Kickstarter Campaign Could SOAK San Francisco.  Kickstarter Campaign Could SOAK San Francisco Last July, AN covered the story of SOAK, a portable pop-up spa designed by engineering group ARUP and art and design studio Rebar. Inspired by a healthy hedonist ideology, this urban rain-water and solar-powered ecological bathhouse seeks to reclaim everyday wellness and develop a model that works without heavy consumption of resources. The project has been under development for years now, but has now finally launched a Kickstarter campaign. It will only be funded if at least $240,000 is pledged by January 1, 2014. (Rendering: Courtesy REBAR)

 

Sou Fujimoto’s Outlook Tower is a Stacked Mirage in Saudi Arabia

International, Newsletter
Monday, November 11, 2013
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SOU FUJIMOTO (COURTESY GA: SOU FUJIMOTO - RECENT PROJECT)

SOU FUJIMOTO’S OUTLOOK TOWER (COURTESY GA: SOU FUJIMOTO – RECENT PROJECT)

Tokyo-based architect and creator of this year’s Serpentine Pavilion, Sou Fujimoto, has recently unveiled his latest rendering of Outlook Tower and Water Plaza, a proposal that’s part of his master plan development for the coastal resort district of Jeddah, Saudi Arabia. His proposed 473,612-square-foot structure is based on a vernacular type of Islamic architecture and mirrors the shape of Bedouin tents. Seen from afar, their silhouettes are designed to form the shape of a mirage-like gateway linking the mainland to the sea.

Continue reading after the jump.

New Public Space Initiative Aims to Revive Austin’s Forgotten Alleyways

City Terrain, Southwest
Tuesday, November 5, 2013
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20FT AUSTIN ALLEY AND ITS COLORFUL STREAMS (COURTESY 20FT WIDE)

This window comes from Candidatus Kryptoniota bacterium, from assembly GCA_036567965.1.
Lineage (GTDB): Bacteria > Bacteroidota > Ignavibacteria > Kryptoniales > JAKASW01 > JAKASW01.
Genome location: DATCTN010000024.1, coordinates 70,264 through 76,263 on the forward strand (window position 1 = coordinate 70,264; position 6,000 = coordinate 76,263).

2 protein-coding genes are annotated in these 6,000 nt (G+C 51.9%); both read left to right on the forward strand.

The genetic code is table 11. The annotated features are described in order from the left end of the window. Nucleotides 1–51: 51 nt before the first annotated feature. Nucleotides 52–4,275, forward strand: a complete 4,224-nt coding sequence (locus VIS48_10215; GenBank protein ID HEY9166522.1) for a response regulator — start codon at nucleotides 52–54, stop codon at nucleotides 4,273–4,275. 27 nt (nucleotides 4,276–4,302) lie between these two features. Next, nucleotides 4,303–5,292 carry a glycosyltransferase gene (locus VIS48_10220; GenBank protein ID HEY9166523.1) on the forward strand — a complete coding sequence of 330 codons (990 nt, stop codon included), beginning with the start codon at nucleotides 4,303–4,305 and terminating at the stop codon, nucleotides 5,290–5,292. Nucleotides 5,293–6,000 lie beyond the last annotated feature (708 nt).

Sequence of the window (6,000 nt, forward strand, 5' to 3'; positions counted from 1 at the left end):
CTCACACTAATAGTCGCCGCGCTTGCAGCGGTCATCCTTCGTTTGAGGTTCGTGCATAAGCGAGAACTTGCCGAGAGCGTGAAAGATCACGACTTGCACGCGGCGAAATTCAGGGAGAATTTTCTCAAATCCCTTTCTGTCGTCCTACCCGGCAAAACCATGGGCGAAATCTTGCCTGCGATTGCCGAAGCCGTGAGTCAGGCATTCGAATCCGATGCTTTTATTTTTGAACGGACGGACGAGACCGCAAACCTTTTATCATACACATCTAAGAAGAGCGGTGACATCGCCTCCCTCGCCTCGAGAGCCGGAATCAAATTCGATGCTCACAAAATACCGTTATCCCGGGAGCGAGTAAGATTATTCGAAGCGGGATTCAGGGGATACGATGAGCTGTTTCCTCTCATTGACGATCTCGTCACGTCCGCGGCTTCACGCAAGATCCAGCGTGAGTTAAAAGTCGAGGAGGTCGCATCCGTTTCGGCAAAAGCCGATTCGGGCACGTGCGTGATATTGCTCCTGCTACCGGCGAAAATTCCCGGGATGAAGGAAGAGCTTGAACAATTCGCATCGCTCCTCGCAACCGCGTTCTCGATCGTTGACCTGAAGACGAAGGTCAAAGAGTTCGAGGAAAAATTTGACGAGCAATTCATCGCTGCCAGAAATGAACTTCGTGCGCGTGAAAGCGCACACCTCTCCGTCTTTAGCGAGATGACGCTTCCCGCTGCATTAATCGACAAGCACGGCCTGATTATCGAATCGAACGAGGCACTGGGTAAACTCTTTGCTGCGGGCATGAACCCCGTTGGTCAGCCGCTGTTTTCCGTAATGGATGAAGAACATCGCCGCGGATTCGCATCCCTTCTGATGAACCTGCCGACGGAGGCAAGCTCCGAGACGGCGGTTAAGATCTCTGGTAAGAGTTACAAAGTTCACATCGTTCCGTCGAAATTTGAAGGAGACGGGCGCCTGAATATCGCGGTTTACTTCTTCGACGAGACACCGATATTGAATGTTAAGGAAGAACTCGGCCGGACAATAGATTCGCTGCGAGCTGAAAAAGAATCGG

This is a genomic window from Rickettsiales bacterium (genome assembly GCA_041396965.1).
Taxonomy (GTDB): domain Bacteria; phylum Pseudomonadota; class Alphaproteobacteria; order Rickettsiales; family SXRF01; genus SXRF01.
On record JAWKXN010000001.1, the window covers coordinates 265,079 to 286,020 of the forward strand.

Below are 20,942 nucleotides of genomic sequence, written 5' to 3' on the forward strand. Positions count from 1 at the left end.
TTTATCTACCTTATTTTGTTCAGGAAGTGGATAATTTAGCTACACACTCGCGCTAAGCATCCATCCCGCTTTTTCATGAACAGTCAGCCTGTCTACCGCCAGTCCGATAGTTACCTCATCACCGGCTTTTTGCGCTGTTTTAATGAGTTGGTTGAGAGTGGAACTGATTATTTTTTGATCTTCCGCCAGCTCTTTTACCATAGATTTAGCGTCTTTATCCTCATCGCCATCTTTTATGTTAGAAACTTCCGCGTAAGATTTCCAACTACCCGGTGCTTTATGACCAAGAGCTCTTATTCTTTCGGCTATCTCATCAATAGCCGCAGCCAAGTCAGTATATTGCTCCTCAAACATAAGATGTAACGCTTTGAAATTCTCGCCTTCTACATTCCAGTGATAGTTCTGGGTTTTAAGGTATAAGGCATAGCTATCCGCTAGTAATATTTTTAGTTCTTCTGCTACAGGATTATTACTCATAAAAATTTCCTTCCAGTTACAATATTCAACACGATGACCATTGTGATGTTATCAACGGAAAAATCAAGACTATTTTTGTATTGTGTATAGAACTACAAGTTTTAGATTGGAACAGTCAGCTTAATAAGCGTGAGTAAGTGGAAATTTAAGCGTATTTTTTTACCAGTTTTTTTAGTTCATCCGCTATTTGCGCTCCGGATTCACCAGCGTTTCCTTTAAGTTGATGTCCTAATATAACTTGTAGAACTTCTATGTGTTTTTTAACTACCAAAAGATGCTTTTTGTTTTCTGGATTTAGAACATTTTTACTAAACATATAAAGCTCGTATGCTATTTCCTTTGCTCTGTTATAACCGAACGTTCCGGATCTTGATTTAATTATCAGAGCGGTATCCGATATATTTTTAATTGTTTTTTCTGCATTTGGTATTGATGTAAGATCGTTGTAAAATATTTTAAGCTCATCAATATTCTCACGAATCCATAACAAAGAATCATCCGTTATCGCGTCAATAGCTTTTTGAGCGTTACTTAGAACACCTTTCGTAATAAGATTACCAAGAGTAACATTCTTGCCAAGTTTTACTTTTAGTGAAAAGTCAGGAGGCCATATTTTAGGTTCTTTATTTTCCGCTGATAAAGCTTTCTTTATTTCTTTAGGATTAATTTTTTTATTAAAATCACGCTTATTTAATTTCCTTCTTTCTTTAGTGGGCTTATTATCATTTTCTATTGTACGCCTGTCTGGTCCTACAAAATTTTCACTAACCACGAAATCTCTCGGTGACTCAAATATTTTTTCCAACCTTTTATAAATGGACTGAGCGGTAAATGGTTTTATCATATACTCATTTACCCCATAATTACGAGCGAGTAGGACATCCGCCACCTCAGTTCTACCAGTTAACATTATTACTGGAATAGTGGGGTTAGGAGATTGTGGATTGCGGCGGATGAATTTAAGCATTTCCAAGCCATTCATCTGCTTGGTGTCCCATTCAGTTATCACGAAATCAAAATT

20FT AUSTIN ALLEY AND ITS COLORFUL STREAMS (COURTESY 20FT WIDE)

Austin, Texas–based architects Dan Cheetham and Michelle Tarsney have given a new face to some of the city’s underutilized spaces: alleyways. Their one-of-a-kind community art installation, 20ft WIDE, seeks to resolve conflict between architecture, art, and humanism in order to create places of lasting value. The once forgotten alley between Ninth and Tenth streets, which connects Congress Avenue and Brazos Street in Downtown Austin, has been transformed into a collaborative space to bring attention to public urban places and foster discussion about the new possibilities for their uses

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Josh Lewandowski’s Year of Pointless Architectural Diagrams

International
Monday, November 4, 2013
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JOHN LEWANDOWSKI - PARALLAX IN TEAL AND PINK (COURTESY POINTLESS DIAGRAMS)

JOHN LEWANDOWSKI – PARALLAX IN TEAL AND PINK (COURTESY POINTLESS DIAGRAMS)

Josh Lewandowski, Minnesota-based architect and founder of furniture design firm Nordeast Industries, is on a mission to create beautifully complex, yet utterly meaningless architectural diagrams. He has started a blog where he will post one meaningless diagram each day for a year. On September 7th, he launched Pointless Diagrams, where he publishes his most eccentric sketches inspired by his own perceptions of architecture, furniture, engineering, Legos, cereal boxes, and more.

Continue reading after the jump.

With Limited Land for Housing, Hong Kong Looks to Grow Underground

International, Urbanism
Thursday, October 31, 2013